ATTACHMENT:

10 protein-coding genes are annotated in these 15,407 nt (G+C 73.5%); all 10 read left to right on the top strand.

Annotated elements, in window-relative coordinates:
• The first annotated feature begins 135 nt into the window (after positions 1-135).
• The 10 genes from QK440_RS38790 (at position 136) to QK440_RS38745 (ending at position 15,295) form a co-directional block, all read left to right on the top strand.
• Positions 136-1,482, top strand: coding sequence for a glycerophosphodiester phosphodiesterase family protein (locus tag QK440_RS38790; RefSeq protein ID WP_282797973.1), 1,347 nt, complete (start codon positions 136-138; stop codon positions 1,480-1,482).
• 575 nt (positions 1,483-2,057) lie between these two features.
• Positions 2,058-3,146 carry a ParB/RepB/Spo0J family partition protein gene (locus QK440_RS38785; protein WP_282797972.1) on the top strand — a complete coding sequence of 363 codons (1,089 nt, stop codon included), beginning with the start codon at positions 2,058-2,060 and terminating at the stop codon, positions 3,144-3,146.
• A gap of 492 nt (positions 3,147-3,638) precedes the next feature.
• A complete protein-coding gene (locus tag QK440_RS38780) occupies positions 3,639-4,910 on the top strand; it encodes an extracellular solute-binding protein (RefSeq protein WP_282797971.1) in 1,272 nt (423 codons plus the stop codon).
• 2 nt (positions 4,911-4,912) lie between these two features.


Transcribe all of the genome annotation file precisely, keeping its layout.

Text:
10 protein-coding genes are annotated in these 15,407 nt (G+C 73.5%); all 10 read left to right on the top strand.

Annotated elements, in window-relative coordinates:
• The first annotated feature begins 135 nt into the window (after positions 1-135).
• The 10 genes from QK440_RS38790 (at position 136) to QK440_RS38745 (ending at position 15,295) form a co-directional block, all read left to right on the top strand.
• Positions 136-1,482, top strand: coding sequence for a glycerophosphodiester phosphodiesterase family protein (locus tag QK440_RS38790; RefSeq protein ID WP_282797973.1), 1,347 nt, complete (start codon positions 136-138; stop codon positions 1,480-1,482).
• 575 nt (positions 1,483-2,057) lie between these two features.
• Positions 2,058-3,146 carry a ParB/RepB/Spo0J family partition protein gene (locus QK440_RS38785; protein WP_282797972.1) on the top strand — a complete coding sequence of 363 codons (1,089 nt, stop codon included), beginning with the start codon at positions 2,058-2,060 and terminating at the stop codon, positions 3,144-3,146.
• A gap of 492 nt (positions 3,147-3,638) precedes the next feature.
• A complete protein-coding gene (locus tag QK440_RS38780) occupies positions 3,639-4,910 on the top strand; it encodes an extracellular solute-binding protein (RefSeq protein WP_282797971.1) in 1,272 nt (423 codons plus the stop codon).
• 2 nt (positions 4,911-4,912) lie between these two features.